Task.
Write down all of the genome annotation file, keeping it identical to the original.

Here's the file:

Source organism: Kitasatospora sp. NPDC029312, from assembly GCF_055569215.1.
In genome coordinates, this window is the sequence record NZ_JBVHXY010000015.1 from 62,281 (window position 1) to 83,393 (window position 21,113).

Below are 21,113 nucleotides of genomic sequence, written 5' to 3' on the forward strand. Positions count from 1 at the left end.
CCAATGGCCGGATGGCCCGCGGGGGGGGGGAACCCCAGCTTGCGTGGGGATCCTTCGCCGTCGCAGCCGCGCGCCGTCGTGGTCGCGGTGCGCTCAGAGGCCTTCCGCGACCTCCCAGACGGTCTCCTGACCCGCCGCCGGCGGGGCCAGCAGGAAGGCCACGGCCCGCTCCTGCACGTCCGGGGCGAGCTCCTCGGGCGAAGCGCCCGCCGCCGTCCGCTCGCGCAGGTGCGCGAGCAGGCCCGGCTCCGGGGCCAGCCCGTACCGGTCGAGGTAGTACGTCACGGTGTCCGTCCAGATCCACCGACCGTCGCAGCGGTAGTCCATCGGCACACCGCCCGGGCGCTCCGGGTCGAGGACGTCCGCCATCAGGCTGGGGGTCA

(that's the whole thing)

Source organism: Kitasatospora sp. NPDC029312, from assembly GCF_055569215.1.
In genome coordinates, this window is the sequence record NZ_JBVHXY010000015.1 from 62,281 (window position 1) to 83,393 (window position 21,113).

Below are 21,113 nucleotides of genomic sequence, written 5' to 3' on the forward strand. Positions count from 1 at the left end.
CCAATGGCCGGATGGCCCGCGGGGGGGGGGAACCCCAGCTTGCGTGGGGATCCTTCGCCGTCGCAGCCGCGCGCCGTCGTGGTCGCGGTGCGCTCAGAGGCCTTCCGCGACCTCCCAGACGGTCTCCTGACCCGCCGCCGGCGGGGCCAGCAGGAAGGCCACGGCCCGCTCCTGCACGTCCGGGGCGAGCTCCTCGGGCGAAGCGCCCGCCGCCGTCCGCTCGCGCAGGTGCGCGAGCAGGCCCGGCTCCGGGGCCAGCCCGTACCGGTCGAGGTAGTACGTCACGGTGTCCGTCCAGATCCACCGACCGTCGCAGCGGTAGTCCATCGGCACACCGCCCGGGCGCTCCGGGTCGAGGACGTCCGCCATCAGGCTGGGGGTCA